Reading Dancing: Bodies and Subjects in Contemporary American Dance

Front Cover
University of California Press, 1986 - Performing Arts - 307 pages
Winner of the Dance Perspectives Foundation de la Torre Bueno Prize

Recent approaches to dance composition, seen in the works of Merce Cunningham and the Judson Church performances of the early 1960s, suggest the possibility for a new theory of choreographic meaning. Borrowing from contemporary semiotics and post-structuralist criticism, Reading Dancing outlines four distinct models for representation in dance which are illustrated, first, through an analysis of the works of contemporary choreographers Deborah Hay, George Balanchine, Martha Graham, and Merce Cunningham, and then through reference to historical examples beginning with court ballets of the Renaissance. The comparison of these four approaches to representation affirms the unparalleled diversity of choreographic methods in American dance, and also suggests a critical perspective from which to reflect on dance making and viewing.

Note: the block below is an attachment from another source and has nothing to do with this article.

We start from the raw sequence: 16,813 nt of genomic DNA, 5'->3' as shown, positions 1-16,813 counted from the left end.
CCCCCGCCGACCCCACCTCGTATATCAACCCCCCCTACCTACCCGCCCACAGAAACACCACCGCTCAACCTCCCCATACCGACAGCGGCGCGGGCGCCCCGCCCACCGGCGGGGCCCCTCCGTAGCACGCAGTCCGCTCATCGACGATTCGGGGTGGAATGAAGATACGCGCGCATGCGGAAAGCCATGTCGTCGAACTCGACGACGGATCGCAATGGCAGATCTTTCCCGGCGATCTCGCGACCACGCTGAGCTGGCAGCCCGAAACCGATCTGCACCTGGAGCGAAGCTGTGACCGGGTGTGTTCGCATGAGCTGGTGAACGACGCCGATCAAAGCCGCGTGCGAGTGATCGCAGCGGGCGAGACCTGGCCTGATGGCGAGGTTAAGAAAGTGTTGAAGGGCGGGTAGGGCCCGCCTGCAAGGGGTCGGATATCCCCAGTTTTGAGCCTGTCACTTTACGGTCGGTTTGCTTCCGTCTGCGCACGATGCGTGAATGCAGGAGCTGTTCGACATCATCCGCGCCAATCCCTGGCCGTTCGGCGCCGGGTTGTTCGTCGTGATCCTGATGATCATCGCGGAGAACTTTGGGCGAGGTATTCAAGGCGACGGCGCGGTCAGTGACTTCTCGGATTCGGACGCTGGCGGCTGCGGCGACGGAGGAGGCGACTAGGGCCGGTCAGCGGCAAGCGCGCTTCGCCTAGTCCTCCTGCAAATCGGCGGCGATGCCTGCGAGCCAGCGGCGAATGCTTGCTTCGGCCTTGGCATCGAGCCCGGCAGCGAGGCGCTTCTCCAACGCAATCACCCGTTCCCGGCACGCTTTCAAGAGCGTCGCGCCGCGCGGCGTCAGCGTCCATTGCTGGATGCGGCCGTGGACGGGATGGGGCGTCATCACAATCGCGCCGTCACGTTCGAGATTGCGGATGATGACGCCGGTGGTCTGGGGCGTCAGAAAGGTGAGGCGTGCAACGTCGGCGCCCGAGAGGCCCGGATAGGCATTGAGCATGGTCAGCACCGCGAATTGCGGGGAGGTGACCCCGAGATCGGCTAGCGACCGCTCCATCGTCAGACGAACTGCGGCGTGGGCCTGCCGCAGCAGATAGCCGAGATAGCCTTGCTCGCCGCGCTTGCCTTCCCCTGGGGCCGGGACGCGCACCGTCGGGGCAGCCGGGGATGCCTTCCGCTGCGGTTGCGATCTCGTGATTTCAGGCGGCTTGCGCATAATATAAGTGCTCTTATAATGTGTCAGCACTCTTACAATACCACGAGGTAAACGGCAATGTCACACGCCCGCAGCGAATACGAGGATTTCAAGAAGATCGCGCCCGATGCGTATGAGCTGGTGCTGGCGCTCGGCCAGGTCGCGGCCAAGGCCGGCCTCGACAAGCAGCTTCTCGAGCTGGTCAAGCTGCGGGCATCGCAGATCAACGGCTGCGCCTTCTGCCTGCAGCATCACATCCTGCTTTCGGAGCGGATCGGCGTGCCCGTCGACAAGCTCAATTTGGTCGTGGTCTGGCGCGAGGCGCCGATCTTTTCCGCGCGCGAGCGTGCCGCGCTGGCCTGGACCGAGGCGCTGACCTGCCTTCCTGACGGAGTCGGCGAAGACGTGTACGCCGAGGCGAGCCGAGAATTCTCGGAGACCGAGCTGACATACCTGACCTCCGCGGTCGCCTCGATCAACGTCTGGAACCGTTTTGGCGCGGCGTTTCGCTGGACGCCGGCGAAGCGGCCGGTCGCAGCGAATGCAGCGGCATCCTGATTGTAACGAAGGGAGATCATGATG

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Reading dancing: bodies and subjects in contemporary American dance

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Foster posits the view that dance is a system of meaning that can be interpreted and comprehended if the viewer understands its choreographic conventions. Using the work of four 20th-century ... Read full review

Contents

CHAPTER
1
George Balanchine
14
Martha Graham
23
Merce Cunningham
32
Four Bodies and Subjects
41
Modes of Representation
65
Styles
76
Vocabularies
88
Neoclassical Dance in the Eighteenth Century
121
Expressionist Dance in the Early Twentieth Century
145
Objectivist Dance from 1950 to the Present
167
CHAPTER FOUR
186
Meredith Monk
200
Writing Bodies and Subjects
220
Selected Bibliography
263
Index
287

Reading the Performance
97
CHAPTER THREE
99

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